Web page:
Keeping a racecar running properly takes more than just a good engine tune-up — you need to have the right amount of power being supplied to key systems. Having a quality alternator is certainly important to generating power, but you have to make sure that alternator is wired correctly to get the most out of it.
Before you even decide on what alternator you want to use, the correct wiring needs to be in place to maximize what it can do. The current requirements will help in the selection process of your charge wire. The more items you have that need to be powered, the larger the wire you will need. If your wire is too small it will generate heat and resistance that will rob your electronics of the ability to perform properly. You also need to use a quality multi-strand wire so you can move the right amount of current, and it must be the right gauge of wire for your application.
The power wire is just one part of the wiring of an alternator — you also have to make sure your ground wire is properly addressed. With racecars using so many different electronics, having a common path for the ground is important. If the circuit hasn’t been completed correctly there could be performance issues that occur from occasional electrical interference. Not only will this cause performance issues, but it could also damage expensive and sensitive electronics that are being used.
Powermaster’s Chris Donaldson offers some advice on how to install and wire an alternator correctly as it applies to the XS line of products.
“The charge wire needs to exceed the demands for current. Racers need to consider the distance from the alternator post to the battery positive terminal and ensure that the proper gauge wires and length are used. It’s also recommended to ground the housing of the alternator directly to the engine block or common chassis ground. High output alternators require a tight belt, and unlike the old days, you don’t need to worry about wearing out the bearings or seals of the water pump or alternator itself. We recommend putting a socket on the alternator pulley and if you can turn the pulley with a long ratchet wrench, the belt should be tightened more.”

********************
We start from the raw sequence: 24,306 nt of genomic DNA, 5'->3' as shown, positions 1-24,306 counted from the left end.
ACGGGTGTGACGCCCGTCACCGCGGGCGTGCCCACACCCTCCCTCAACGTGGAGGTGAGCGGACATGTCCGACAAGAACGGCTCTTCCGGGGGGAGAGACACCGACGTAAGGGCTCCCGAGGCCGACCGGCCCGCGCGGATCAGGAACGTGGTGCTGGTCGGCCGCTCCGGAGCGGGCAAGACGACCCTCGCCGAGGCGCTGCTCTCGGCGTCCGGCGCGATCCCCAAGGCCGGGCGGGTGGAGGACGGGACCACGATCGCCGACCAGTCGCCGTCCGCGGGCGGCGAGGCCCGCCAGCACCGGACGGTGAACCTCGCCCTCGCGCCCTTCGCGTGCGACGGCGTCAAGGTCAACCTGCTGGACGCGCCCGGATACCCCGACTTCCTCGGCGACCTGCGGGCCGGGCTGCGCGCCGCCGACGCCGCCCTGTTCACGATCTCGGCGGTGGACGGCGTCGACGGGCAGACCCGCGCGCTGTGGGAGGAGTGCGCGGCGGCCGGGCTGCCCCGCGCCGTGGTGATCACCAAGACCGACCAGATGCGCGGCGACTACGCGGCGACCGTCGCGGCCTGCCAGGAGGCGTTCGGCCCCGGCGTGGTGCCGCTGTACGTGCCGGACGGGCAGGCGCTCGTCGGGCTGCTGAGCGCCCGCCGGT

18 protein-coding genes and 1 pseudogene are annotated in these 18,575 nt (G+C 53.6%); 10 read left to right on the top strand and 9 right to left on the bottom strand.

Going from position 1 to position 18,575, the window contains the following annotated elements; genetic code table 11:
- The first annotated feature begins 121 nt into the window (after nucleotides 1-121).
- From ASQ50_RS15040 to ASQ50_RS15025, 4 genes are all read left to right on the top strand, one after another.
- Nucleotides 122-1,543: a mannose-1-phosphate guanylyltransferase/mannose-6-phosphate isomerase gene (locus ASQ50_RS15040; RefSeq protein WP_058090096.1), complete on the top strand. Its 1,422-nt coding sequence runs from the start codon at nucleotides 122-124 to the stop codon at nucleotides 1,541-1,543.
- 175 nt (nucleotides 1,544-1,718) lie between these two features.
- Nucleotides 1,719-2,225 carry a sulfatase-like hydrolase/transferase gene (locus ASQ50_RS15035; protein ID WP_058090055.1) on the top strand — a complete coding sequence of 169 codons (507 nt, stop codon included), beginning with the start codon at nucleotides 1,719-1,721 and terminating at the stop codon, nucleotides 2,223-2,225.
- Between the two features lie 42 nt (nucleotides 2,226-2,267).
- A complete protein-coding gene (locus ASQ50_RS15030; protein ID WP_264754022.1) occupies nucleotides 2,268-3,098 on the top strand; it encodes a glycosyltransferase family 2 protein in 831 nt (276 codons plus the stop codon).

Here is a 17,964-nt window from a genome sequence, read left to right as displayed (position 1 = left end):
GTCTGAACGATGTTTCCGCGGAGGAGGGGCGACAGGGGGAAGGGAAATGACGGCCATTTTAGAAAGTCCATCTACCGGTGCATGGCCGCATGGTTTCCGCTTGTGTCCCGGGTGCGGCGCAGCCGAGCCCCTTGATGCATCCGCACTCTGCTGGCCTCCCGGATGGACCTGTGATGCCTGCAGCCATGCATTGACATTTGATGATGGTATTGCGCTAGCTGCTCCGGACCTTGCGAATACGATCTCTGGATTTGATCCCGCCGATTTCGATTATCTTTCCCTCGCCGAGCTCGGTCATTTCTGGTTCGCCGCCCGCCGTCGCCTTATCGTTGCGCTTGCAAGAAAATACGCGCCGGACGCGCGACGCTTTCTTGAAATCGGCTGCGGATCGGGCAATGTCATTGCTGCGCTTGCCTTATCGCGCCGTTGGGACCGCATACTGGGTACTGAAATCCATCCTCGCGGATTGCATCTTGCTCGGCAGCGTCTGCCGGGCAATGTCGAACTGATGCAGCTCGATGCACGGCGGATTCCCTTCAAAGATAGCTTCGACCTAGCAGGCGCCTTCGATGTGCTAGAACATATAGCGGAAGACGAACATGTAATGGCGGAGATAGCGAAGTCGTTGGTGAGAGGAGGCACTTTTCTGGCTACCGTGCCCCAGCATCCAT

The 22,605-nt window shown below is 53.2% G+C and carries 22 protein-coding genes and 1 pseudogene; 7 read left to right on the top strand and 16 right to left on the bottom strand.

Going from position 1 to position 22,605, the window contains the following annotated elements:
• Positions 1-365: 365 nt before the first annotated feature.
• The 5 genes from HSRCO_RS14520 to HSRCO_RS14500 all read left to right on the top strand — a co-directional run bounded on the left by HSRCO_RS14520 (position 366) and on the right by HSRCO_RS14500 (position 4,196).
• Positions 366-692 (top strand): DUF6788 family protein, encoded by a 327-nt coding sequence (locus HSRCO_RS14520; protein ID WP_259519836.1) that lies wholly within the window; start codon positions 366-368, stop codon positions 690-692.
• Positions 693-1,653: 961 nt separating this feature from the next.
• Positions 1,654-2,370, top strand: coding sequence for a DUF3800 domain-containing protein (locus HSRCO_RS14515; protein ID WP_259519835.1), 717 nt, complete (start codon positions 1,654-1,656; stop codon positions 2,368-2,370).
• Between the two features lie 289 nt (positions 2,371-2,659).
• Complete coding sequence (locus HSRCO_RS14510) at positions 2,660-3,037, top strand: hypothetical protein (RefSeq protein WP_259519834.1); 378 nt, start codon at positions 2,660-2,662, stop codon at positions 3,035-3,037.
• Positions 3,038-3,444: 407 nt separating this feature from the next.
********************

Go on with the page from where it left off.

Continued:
Wiring any alternator like the XS unit from Powermaster properly also allows you as a racer to get the most out of the product. The XS alternators are available in various Denso, GM, and Ford housing-style sizes. Besides size options, the XS alternators give you the ability to turn the voltage up or down depending on if you use a 12-, 14-, or 16-volt system.
“If a racer currently has a 12-volt system but plans to upgrade to a 16-volt system in the next season or two, they’re ahead of the game and will save money since they can easily dial-up the output to support a 16-volt system. Each XS alternator has an advanced internal regulator with an adjustable potentiometer to allow the racer to adjust the voltage point between 13.5 – 18.5-volt output,” Donaldson explains.
If you’re looking for a new alternator or how to wire a system, check out the Powermaster website here.